Published on Arab Voices

Davos and the new Arab discourse

World Economic Forum l Jolanda FlubacherLast week  Al-Arabiya News had an article on the new (and old) Arab faces at Davos - "For years, the Egyptian government spared no effort or money to impress the Davos crowd. Ministers of trade, investment and finance were always on the chase for the next panel or interview, with Jamal Mubarak (as) the face of the more modern and energized Egypt. Scores of businessmen flocked to hunt for opportunities on the back of a strong government presence.  Actors and pop stars were…the trendy part of the entourage. That was the Egyptian delegation before January 25, 2011."

This year Egypt was represented by a 12 man delegation including Abdel Moneim Aboul Fotouh, a presidential hopeful and Muslim Brotherhood member. Tunisia's delegation included Ennahda members, among them the Party's co-founder, Rached Ghannoushi. New faces indeed…but more important was the new Arab discourse emerging in international fora like Davos.

In their authenticity and legitimacy, these new Arab voices are writing a narrative that will eventually be much more effective in sending a message of stability and openness to business than the glitz and “modernity” of the past.

In the short-term economic and social challenges look daunting but one would think that those listening, including potential investors, donors and the media must have also felt reassured that the Arab World's so-called "exceptionalism" was clearly a thing of the past and that the Arab World was now an active participant in the process of globalization.

There were some 6 events at Davos looking at the Arab World. All are available by simply typing “Arab” or “Arab Spring” in the search button at Davos 2012. One insightful example was the Associated Press Debate on Democracy with panelists David T. Dreier, Congressman from California (Republican); Rached Ghannoushi, Co-Founder, Ennahdha Party, Tunisia;  Hina Rabbani Khar, Minister of Foreign Affairs of Pakistan; Young Global Leader: Antonio de Aguiar Patriota, Minister of External Relations of Brazil; and Kenneth Roth, Executive Director, Human Rights Watch.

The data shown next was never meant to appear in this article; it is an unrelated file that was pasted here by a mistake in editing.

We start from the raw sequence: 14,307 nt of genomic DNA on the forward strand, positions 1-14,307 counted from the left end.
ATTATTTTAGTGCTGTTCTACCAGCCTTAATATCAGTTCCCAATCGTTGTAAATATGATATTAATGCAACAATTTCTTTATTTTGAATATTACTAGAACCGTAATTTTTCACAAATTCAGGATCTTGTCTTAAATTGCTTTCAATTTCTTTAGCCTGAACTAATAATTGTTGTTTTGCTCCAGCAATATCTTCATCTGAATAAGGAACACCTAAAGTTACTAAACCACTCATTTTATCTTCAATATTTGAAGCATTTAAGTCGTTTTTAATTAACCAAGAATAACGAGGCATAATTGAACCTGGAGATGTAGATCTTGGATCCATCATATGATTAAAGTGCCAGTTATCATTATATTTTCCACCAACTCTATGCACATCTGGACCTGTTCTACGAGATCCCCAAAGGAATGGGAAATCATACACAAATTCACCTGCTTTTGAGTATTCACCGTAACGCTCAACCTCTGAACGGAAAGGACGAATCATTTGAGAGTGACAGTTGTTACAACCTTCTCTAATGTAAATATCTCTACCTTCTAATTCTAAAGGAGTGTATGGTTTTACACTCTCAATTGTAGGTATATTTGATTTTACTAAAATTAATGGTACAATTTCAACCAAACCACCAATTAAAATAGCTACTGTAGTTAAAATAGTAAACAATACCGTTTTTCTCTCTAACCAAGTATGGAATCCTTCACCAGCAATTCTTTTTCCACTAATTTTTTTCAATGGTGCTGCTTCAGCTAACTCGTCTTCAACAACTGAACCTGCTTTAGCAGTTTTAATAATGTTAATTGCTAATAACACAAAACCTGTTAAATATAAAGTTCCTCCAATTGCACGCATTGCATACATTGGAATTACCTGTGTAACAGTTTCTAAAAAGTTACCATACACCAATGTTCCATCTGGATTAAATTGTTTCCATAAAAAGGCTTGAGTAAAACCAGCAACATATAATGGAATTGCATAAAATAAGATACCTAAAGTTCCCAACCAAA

A summary of Mr. Ghannoushi’s (paraphrased) views on some of the topics covered in the AP debate are below:

Democracy, Islam and Modernity and the Arab Spring: It is now evident that these are compatible concepts and beliefs, the Arab World is now very much part of the global democratization trend, blunted in the past by colonialism and autocratic regimes enjoying strong external support. The comparison with Christian Democrats in the West is appropriate (made at another Davos venue by George Soros). Like them we hope to bring a sense of morality to the political arena. Clearly, elections are necessary but not sufficient; we need to strengthen our civil society.  I am optimistic about the Arab spring, we will succeed and this will be good not only for the Arab countries but for the world as a whole. On Syria, I can say that the people and the revolution will succeed.

Economic Development: We have had our elections and now we need to focus on development and open up to investors - internal and external. We also need to open up our economies to prevent the emergence of (crony capitalist) Mafia type elements. Social justice has to be part of the development equation since it is a clear demand of the people. 

The West, Islam, and Pluralism:  Islam is a religion with no established church – no one can claim to speak in the name of god which means that many can claim to represent Islam - from PM Erdogan of Turkey on one end of the spectrum to Bin Laden on the other. The West will remember the extremist terrorists of the right and the left in Europe in the Seventies and not define us by a tiny minority of extremists who themselves misunderstand islam.

Social Media and Al-Jazeera:    Facebook and Twitter were critical for the Arab revolutions, more so than Al-Jazeera, though the latter was important. I would like to thank those that gave the world Facebook and Twitter. 

While Mr. Ghannoushi may not be fully representative of Egypt's Muslim Brotherhood (in its various hues), Morocco's PJD and other similar political parties in the Arab World, it seems to me that his views are broadly representative of the emerging discourse by newly elected officials in the Arab world and - what do you think?


Omer Karasapan

Regional Knowledge & Learning Coordinator

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